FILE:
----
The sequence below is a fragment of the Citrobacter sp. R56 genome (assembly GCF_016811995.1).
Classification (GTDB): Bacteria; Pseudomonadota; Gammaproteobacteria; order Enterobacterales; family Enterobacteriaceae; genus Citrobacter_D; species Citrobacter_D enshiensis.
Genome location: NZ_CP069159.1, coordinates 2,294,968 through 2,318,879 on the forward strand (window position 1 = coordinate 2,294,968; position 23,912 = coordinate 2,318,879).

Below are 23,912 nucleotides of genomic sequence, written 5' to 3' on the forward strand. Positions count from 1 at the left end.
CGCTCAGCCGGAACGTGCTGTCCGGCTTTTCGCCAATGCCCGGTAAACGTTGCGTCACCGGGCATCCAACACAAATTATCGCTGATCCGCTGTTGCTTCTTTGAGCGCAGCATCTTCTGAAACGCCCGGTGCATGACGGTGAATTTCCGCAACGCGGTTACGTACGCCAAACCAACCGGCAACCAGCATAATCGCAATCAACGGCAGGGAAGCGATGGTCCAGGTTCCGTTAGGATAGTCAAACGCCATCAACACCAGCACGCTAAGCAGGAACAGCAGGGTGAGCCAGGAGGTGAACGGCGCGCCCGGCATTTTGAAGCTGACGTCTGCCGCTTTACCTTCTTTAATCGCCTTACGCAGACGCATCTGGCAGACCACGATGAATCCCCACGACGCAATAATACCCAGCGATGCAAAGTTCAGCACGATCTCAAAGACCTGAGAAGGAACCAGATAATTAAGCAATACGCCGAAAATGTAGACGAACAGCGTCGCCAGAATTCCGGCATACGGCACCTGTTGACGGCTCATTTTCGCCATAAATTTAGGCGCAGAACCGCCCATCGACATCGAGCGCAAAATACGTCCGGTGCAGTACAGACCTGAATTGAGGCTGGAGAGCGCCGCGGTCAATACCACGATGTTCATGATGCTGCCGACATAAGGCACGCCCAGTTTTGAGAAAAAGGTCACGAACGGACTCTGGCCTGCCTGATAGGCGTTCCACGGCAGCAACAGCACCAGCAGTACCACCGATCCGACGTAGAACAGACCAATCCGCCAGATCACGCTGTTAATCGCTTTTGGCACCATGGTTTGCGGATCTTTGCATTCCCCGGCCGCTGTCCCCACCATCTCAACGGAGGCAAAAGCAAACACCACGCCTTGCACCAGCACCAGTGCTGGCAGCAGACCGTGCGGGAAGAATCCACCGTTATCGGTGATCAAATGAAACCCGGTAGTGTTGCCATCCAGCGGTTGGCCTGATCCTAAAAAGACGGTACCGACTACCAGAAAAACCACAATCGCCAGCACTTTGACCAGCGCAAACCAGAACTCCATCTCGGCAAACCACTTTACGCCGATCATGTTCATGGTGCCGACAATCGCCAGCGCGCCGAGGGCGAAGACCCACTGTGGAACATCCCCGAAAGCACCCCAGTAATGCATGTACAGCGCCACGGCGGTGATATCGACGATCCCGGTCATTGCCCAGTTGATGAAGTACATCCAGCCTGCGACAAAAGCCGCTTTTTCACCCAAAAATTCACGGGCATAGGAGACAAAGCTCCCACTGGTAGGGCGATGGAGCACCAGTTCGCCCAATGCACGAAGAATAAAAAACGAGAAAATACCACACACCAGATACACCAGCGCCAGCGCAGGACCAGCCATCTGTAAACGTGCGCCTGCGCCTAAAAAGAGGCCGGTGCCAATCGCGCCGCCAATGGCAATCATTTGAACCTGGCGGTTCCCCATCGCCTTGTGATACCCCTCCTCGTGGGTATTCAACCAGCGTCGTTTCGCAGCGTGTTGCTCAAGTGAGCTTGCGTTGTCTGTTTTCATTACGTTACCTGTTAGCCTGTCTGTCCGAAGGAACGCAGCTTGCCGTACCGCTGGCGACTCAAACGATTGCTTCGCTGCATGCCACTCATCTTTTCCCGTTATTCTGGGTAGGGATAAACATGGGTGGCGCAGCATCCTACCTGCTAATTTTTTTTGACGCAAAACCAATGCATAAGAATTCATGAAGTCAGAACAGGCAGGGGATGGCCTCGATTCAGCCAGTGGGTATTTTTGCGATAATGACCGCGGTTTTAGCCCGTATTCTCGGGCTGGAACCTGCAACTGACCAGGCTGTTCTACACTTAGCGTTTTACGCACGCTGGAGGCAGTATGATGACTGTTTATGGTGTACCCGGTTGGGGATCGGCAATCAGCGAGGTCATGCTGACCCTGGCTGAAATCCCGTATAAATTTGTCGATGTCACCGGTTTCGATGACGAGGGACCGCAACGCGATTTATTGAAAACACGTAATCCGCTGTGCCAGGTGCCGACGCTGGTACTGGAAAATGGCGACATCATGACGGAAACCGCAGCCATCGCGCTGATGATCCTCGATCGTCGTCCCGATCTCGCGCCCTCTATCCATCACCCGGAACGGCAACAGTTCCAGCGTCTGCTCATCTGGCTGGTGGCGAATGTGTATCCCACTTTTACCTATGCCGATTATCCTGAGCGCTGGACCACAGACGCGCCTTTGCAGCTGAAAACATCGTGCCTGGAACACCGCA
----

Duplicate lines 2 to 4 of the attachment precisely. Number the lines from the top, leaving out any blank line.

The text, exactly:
Classification (GTDB): Bacteria; Pseudomonadota; Gammaproteobacteria; order Enterobacterales; family Enterobacteriaceae; genus Citrobacter_D; species Citrobacter_D enshiensis.
Genome location: NZ_CP069159.1, coordinates 2,294,968 through 2,318,879 on the forward strand (window position 1 = coordinate 2,294,968; position 23,912 = coordinate 2,318,879).

Below are 23,912 nucleotides of genomic sequence, written 5' to 3' on the forward strand. Positions count from 1 at the left end.